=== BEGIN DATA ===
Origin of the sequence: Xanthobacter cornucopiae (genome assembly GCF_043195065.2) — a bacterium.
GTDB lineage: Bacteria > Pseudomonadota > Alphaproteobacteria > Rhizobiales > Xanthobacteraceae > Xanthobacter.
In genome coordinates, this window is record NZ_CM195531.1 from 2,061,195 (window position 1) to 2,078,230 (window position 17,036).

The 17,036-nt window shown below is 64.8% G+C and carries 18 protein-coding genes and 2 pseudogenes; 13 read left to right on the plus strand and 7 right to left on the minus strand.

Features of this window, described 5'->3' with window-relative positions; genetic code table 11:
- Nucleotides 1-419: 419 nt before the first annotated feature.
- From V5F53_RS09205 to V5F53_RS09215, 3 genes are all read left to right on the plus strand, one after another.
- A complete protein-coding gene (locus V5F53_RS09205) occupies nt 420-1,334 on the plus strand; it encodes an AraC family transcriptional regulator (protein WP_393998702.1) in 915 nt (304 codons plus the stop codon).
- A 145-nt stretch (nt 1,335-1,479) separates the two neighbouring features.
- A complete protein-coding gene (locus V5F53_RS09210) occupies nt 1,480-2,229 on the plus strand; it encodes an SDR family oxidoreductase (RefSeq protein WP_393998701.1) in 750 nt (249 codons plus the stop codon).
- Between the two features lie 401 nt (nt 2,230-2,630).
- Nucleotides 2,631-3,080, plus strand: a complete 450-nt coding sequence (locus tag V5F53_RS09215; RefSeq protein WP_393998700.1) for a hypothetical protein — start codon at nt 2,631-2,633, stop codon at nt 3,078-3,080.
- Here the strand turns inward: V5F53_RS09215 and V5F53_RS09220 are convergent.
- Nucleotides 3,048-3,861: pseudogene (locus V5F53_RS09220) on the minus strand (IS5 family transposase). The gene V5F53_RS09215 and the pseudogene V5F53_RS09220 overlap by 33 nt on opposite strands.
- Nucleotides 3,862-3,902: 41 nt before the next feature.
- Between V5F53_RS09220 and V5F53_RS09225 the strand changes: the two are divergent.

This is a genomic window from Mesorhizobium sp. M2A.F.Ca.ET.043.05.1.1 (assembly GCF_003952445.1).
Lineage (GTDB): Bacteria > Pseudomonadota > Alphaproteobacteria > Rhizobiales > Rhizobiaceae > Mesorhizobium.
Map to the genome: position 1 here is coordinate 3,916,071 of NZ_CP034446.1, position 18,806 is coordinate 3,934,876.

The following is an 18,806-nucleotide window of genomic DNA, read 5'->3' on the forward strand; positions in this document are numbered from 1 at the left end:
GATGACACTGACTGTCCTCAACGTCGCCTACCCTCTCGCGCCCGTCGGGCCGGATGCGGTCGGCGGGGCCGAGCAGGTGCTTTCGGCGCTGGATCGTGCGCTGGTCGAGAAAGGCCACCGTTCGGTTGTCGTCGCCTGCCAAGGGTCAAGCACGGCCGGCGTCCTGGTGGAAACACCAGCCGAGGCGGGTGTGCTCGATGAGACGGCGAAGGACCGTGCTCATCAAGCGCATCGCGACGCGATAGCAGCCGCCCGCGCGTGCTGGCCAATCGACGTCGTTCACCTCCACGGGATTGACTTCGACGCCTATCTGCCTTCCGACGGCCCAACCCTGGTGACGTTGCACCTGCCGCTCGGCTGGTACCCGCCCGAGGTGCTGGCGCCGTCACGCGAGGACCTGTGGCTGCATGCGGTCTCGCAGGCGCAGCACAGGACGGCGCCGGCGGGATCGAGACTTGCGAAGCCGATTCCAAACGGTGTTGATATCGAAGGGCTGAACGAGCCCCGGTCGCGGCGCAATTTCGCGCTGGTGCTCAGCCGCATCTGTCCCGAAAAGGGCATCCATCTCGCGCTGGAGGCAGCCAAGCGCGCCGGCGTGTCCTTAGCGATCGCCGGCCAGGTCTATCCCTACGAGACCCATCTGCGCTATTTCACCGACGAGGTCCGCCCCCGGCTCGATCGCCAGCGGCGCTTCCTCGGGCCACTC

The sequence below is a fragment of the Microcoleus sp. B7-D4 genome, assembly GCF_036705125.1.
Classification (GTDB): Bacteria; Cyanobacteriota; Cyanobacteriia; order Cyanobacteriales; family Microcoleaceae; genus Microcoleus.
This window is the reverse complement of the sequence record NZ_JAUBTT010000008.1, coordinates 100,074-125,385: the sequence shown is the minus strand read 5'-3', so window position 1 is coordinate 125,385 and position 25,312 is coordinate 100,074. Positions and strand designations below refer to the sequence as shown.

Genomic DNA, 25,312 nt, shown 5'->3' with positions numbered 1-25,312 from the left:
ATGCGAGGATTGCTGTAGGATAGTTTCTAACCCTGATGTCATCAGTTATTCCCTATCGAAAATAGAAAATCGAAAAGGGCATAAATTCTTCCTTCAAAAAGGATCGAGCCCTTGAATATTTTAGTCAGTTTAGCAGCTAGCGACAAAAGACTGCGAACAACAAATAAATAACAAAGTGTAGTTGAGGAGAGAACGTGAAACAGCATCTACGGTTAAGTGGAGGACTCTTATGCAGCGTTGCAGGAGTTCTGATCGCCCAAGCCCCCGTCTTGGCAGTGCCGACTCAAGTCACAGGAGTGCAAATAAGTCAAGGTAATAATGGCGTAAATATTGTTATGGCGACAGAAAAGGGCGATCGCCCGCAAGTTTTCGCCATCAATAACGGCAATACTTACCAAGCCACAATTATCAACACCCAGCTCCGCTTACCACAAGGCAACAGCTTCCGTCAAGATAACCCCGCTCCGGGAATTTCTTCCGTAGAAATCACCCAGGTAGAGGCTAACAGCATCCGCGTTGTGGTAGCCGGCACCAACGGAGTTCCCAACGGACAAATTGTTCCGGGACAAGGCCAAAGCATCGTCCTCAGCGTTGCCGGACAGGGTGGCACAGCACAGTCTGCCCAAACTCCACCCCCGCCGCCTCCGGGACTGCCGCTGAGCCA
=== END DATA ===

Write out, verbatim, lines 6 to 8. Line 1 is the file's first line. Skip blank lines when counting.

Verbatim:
- Nucleotides 1-419: 419 nt before the first annotated feature.
- From V5F53_RS09205 to V5F53_RS09215, 3 genes are all read left to right on the plus strand, one after another.
- A complete protein-coding gene (locus V5F53_RS09205) occupies nt 420-1,334 on the plus strand; it encodes an AraC family transcriptional regulator (protein WP_393998702.1) in 915 nt (304 codons plus the stop codon).